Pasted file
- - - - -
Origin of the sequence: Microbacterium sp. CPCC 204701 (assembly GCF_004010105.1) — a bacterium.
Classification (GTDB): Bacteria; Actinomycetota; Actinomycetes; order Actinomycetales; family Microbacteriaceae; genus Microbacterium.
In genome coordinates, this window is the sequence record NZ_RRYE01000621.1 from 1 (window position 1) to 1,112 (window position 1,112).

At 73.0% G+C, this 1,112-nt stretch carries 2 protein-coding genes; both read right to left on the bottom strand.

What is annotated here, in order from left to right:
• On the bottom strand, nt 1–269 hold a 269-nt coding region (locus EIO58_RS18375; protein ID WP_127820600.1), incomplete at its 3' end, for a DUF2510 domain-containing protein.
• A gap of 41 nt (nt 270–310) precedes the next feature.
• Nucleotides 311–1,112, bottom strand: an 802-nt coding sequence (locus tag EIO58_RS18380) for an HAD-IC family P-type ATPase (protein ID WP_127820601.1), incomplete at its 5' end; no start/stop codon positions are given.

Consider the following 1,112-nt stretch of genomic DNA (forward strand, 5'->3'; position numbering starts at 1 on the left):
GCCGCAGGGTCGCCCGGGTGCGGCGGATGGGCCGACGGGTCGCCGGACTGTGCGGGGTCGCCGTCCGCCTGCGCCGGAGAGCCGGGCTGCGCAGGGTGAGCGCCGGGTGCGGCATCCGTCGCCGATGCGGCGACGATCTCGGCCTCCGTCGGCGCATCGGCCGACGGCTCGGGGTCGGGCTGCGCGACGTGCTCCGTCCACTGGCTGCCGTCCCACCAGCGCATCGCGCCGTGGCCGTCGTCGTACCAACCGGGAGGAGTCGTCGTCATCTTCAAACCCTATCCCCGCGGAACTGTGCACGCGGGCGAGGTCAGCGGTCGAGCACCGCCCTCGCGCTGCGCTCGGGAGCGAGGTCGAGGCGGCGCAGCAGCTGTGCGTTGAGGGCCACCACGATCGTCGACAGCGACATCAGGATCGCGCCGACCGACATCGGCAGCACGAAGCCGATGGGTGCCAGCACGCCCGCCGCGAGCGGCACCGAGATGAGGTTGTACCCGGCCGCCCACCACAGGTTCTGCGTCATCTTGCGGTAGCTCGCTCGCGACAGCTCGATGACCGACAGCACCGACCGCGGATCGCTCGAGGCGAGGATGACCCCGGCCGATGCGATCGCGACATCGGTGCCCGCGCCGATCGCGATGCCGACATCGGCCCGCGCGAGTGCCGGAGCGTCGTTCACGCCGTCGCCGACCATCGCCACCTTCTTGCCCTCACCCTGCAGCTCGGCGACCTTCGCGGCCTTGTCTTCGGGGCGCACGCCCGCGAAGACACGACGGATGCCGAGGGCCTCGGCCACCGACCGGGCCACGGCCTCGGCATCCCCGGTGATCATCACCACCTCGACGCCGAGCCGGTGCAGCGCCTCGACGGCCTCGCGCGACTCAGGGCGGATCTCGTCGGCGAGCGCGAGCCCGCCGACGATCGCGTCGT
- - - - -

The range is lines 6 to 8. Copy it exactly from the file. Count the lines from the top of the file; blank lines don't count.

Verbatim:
• On the bottom strand, nt 1–269 hold a 269-nt coding region (locus EIO58_RS18375; protein ID WP_127820600.1), incomplete at its 3' end, for a DUF2510 domain-containing protein.
• A gap of 41 nt (nt 270–310) precedes the next feature.
• Nucleotides 311–1,112, bottom strand: an 802-nt coding sequence (locus tag EIO58_RS18380) for an HAD-IC family P-type ATPase (protein ID WP_127820601.1), incomplete at its 5' end; no start/stop codon positions are given.